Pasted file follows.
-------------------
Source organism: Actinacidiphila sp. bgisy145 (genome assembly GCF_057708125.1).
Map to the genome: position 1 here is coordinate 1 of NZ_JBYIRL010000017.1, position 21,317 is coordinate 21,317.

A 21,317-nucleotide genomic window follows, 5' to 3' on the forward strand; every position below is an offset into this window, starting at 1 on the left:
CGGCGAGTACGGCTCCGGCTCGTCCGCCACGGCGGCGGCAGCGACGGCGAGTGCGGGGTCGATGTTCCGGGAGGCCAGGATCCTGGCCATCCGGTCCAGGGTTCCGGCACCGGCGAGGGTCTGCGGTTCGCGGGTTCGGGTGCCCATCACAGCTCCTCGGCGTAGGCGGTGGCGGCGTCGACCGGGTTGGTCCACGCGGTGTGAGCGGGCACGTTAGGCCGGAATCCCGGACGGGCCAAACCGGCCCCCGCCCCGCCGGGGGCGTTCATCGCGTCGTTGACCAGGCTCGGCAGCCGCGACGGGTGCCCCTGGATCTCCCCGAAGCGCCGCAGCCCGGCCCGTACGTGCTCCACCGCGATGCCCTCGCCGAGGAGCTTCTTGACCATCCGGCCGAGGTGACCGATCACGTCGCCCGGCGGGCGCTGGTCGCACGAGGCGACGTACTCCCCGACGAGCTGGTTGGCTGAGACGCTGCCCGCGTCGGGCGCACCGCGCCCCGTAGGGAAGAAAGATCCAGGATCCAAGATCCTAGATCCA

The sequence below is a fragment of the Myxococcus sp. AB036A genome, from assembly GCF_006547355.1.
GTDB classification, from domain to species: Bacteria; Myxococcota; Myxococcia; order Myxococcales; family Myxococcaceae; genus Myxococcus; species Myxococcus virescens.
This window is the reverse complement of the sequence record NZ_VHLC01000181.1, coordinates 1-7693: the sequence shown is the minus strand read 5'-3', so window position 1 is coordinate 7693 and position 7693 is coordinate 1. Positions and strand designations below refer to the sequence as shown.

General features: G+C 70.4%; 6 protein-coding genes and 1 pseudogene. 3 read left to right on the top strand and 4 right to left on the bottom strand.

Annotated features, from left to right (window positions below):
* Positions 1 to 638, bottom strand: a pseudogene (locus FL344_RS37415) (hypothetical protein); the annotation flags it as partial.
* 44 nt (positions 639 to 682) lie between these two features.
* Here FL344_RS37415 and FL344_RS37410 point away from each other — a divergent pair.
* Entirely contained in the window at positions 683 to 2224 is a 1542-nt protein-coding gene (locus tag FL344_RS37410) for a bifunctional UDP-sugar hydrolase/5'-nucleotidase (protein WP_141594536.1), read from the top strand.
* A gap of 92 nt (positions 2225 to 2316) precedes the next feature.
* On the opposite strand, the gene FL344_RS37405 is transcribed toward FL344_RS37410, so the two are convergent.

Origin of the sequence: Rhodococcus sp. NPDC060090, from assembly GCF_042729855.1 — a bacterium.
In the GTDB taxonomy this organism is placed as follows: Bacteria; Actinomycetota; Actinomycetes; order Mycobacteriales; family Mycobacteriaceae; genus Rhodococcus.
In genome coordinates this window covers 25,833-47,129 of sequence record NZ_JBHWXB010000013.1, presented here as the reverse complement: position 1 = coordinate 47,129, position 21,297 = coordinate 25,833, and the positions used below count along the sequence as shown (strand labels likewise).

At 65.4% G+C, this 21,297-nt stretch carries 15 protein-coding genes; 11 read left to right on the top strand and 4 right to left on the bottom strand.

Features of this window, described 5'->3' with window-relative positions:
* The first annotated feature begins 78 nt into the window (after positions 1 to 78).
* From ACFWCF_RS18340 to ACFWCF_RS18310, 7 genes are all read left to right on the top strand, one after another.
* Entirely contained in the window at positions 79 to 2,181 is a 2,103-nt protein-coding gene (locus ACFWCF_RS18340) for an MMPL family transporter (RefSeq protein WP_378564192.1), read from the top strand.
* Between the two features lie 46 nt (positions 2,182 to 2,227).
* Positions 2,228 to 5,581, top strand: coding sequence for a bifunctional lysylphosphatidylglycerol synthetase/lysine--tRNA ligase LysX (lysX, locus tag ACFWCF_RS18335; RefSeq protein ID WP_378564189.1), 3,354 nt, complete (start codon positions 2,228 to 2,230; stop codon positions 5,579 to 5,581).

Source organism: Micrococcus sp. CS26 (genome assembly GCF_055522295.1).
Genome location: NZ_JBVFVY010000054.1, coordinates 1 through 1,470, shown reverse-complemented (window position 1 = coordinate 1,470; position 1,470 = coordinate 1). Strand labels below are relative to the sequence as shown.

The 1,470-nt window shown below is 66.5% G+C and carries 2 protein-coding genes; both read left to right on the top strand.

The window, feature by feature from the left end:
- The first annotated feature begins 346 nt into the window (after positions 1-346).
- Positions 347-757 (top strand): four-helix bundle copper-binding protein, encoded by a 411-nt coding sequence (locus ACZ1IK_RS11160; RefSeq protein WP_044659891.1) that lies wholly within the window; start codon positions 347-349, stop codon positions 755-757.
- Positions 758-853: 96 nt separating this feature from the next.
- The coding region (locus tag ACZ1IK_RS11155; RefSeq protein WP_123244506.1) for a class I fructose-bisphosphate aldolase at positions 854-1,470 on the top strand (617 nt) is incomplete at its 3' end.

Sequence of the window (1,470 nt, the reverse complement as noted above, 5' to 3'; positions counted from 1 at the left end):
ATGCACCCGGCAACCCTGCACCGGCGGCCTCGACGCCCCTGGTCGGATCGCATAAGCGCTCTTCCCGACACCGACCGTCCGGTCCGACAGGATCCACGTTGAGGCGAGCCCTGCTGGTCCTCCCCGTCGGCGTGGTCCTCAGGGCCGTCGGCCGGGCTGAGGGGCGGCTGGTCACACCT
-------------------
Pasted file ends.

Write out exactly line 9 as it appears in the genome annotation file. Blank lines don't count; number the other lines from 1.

Annotated features, from left to right (window positions below):